Give your students access to hundreds of top-quality readers!

Oxford Reading Club

Or, join the Oxford Teachers’ Club to access our exclusive focus paper ‘Using Graded Readers for Extensive Reading’!

 

Oxford Reading Club

This resource material was researched and written by Tom Veryzer for Oxford University Press.


Tom Veryzer has had a diverse teaching career in the TEFL industry spanning almost a decade, specialising in teaching English to young learners. In 2018 he presented an interactive workshop at IATEFL entitled ‘Student Engagement: Top Tips for Classroom Management’. His other ‘parallel life’ as a clown has seen him travel internationally in order to bring ’emergency happiness’ to refugee children. He also performs to family audiences in theatres around the UK, teaches comedy in schools and festivals, and leads workshops on ‘happiness’ for all ages. More info can be found at his website www.tomveryzer.com


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Classroom Management Through The Eyes Of A Teenager

Smiling teenager in the classroom presenting to other studentsI recently participated in a LIVE event on social media to discuss questions about Classroom management and group dynamics for teenagers with Montse Costafreda. This topic has always been important because of the challenges it presents, and opportunities for development it provides. Over the years the idea about our role as a teacher has changed in terms of classroom management, from a set of actions to maintain discipline, to ways of creating a positive atmosphere. Continue reading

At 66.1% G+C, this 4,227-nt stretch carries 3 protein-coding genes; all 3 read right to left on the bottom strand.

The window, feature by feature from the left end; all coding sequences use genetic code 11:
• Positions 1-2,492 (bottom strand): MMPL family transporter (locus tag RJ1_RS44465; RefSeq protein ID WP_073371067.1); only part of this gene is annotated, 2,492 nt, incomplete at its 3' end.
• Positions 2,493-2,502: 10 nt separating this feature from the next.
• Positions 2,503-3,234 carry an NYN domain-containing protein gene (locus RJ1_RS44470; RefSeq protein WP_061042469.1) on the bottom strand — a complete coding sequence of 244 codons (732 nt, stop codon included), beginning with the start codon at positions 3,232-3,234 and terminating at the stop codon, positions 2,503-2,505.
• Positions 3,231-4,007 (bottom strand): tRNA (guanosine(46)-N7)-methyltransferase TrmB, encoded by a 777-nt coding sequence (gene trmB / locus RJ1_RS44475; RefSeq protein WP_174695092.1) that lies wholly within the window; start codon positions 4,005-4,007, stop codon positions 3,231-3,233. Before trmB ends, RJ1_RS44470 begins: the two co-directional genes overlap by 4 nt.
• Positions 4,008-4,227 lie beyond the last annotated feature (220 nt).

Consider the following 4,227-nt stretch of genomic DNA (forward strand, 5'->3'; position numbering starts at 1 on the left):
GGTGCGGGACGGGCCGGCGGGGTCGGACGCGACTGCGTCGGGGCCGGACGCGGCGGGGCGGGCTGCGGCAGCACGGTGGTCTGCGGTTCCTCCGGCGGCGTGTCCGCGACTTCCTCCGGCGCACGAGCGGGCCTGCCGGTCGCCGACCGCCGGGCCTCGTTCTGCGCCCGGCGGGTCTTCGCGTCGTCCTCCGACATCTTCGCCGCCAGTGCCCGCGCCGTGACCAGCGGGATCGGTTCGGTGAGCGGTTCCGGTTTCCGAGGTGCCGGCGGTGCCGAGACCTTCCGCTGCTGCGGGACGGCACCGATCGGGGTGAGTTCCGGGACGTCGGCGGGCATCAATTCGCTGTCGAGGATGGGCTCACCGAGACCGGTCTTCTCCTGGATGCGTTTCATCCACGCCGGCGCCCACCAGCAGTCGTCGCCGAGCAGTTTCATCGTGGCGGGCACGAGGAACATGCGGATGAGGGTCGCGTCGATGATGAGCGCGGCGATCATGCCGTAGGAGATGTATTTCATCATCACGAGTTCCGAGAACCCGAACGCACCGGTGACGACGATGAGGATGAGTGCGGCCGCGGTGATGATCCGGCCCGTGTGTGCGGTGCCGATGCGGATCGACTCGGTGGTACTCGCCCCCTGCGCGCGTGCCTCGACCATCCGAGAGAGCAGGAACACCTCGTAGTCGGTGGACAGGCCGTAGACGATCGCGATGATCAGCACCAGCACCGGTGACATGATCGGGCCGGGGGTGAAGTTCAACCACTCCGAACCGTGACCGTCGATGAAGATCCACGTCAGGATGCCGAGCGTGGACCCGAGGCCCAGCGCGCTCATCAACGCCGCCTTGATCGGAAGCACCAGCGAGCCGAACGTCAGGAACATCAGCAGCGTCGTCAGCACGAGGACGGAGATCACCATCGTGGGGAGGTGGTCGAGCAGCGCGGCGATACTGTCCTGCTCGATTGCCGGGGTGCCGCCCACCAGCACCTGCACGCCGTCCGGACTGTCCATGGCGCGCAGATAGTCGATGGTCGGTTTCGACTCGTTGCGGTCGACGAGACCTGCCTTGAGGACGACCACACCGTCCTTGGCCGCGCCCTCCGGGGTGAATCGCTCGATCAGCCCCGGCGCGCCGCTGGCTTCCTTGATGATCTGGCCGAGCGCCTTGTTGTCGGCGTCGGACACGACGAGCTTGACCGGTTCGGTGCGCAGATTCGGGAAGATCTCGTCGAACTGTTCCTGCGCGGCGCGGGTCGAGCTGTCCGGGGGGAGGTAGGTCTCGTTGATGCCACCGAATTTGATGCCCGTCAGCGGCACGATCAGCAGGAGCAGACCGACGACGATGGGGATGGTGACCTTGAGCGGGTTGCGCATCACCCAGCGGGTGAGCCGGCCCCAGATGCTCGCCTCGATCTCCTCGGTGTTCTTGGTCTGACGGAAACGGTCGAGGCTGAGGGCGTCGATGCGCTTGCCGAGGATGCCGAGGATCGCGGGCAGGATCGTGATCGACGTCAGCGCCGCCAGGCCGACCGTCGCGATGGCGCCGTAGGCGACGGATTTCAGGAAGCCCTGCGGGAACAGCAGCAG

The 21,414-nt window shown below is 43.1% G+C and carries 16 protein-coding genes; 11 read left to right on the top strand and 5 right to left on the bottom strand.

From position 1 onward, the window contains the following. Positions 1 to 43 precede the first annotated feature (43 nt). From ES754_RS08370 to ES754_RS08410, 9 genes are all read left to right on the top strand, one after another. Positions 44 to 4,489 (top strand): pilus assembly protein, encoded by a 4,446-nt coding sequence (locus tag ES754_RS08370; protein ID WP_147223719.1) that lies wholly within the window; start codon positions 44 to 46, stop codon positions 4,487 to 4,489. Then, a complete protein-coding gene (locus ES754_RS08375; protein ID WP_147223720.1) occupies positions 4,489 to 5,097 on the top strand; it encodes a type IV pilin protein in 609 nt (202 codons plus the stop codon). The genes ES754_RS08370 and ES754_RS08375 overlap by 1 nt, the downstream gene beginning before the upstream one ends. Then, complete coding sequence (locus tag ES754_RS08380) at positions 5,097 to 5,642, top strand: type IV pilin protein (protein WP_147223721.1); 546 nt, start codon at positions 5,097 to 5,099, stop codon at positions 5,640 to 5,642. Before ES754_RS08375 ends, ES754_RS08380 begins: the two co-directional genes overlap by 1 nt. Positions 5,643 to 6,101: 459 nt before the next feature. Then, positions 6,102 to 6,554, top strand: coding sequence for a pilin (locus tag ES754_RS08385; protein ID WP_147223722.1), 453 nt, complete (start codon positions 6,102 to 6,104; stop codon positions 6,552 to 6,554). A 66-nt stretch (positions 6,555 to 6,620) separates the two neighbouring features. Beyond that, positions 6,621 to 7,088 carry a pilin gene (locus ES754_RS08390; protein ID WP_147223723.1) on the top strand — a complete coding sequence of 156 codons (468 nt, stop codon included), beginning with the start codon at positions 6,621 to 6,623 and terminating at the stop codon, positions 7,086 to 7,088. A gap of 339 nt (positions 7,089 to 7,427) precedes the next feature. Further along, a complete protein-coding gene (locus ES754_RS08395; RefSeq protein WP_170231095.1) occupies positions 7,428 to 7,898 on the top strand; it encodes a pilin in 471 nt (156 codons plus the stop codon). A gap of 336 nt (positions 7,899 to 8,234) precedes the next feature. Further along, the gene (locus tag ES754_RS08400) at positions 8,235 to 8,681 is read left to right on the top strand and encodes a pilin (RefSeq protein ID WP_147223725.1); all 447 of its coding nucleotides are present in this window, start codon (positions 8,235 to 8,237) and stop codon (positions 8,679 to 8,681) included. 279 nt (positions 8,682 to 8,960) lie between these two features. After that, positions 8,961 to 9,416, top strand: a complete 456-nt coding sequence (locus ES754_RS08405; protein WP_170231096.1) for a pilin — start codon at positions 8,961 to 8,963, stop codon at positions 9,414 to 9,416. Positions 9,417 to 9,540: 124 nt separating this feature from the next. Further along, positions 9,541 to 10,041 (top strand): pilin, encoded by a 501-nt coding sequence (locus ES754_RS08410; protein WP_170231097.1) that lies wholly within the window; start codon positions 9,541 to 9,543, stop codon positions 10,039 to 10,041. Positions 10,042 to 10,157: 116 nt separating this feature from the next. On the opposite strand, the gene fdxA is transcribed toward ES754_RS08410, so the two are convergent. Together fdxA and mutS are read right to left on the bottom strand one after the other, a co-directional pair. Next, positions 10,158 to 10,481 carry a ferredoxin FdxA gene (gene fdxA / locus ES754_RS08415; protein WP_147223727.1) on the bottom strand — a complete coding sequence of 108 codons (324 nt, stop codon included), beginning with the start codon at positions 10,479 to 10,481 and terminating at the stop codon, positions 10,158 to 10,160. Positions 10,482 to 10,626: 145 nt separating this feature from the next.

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Warm-Up Activities For New Classes

Warm up activities, students around a laptopThe best warm-up activities are all about getting students engaged, and providing them with new interesting ways to work together and connect. They should make the students feel stimulated and allow for personalisation where possible. Don’t error correct during warm-up activities. The emphasis should be on fluency and building trust and rapport. Here are some great warm-up activities suitable for teens and adults to get your classes off to a flying start!

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An Introduction To Assessment For Learning

Assessment For Learning: A student looking at a test paperWhat is Assessment for Learning?

Assessment for learning is a process where teachers seek and use evidence to decide where learners are in their learning, where they need to go, and how best to get there. The emphasis here is on using assessment practices to gather information, which can then be used to make judgements about teaching decisions and directly improve learning. The emphasis is on those assessments, which are used to directly help with learning. The term ‘assessment’ is being used in the general sense of ‘gathering information to make a judgement’. Much of this evidence will come from the daily classroom activities – an unexpected answer to a question may alert the teacher to a misunderstanding, puzzled looks on students’ faces may mean a need to clarify some instructions. Continue reading